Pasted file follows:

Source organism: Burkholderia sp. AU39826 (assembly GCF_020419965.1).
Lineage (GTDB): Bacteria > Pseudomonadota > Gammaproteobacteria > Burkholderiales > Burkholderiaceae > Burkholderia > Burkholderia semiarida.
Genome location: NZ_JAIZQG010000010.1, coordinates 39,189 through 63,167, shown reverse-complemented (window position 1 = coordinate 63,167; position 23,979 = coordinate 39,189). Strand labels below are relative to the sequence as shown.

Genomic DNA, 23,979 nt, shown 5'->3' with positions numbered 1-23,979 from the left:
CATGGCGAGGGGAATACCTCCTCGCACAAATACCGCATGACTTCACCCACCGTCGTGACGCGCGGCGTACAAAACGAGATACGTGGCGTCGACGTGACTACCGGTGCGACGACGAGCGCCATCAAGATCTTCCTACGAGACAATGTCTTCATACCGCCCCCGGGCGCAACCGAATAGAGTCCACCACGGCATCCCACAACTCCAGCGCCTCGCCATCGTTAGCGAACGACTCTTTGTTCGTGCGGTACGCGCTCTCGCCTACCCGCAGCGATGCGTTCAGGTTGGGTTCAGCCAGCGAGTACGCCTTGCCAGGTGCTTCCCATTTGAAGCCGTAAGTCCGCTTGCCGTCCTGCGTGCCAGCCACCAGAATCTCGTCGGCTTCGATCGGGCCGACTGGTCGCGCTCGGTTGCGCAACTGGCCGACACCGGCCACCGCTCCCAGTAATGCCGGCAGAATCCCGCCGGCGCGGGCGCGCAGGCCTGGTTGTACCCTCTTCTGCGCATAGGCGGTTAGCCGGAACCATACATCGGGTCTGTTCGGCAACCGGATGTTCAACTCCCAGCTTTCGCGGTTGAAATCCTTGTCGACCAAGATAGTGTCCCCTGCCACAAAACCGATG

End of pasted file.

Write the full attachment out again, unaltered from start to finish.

Source organism: Burkholderia sp. AU39826 (assembly GCF_020419965.1).
Lineage (GTDB): Bacteria > Pseudomonadota > Gammaproteobacteria > Burkholderiales > Burkholderiaceae > Burkholderia > Burkholderia semiarida.
Genome location: NZ_JAIZQG010000010.1, coordinates 39,189 through 63,167, shown reverse-complemented (window position 1 = coordinate 63,167; position 23,979 = coordinate 39,189). Strand labels below are relative to the sequence as shown.

Genomic DNA, 23,979 nt, shown 5'->3' with positions numbered 1-23,979 from the left:
CATGGCGAGGGGAATACCTCCTCGCACAAATACCGCATGACTTCACCCACCGTCGTGACGCGCGGCGTACAAAACGAGATACGTGGCGTCGACGTGACTACCGGTGCGACGACGAGCGCCATCAAGATCTTCCTACGAGACAATGTCTTCATACCGCCCCCGGGCGCAACCGAATAGAGTCCACCACGGCATCCCACAACTCCAGCGCCTCGCCATCGTTAGCGAACGACTCTTTGTTCGTGCGGTACGCGCTCTCGCCTACCCGCAGCGATGCGTTCAGGTTGGGTTCAGCCAGCGAGTACGCCTTGCCAGGTGCTTCCCATTTGAAGCCGTAAGTCCGCTTGCCGTCCTGCGTGCCAGCCACCAGAATCTCGTCGGCTTCGATCGGGCCGACTGGTCGCGCTCGGTTGCGCAACTGGCCGACACCGGCCACCGCTCCCAGTAATGCCGGCAGAATCCCGCCGGCGCGGGCGCGCAGGCCTGGTTGTACCCTCTTCTGCGCATAGGCGGTTAGCCGGAACCATACATCGGGTCTGTTCGGCAACCGGATGTTCAACTCCCAGCTTTCGCGGTTGAAATCCTTGTCGACCAAGATAGTGTCCCCTGCCACAAAACCGATG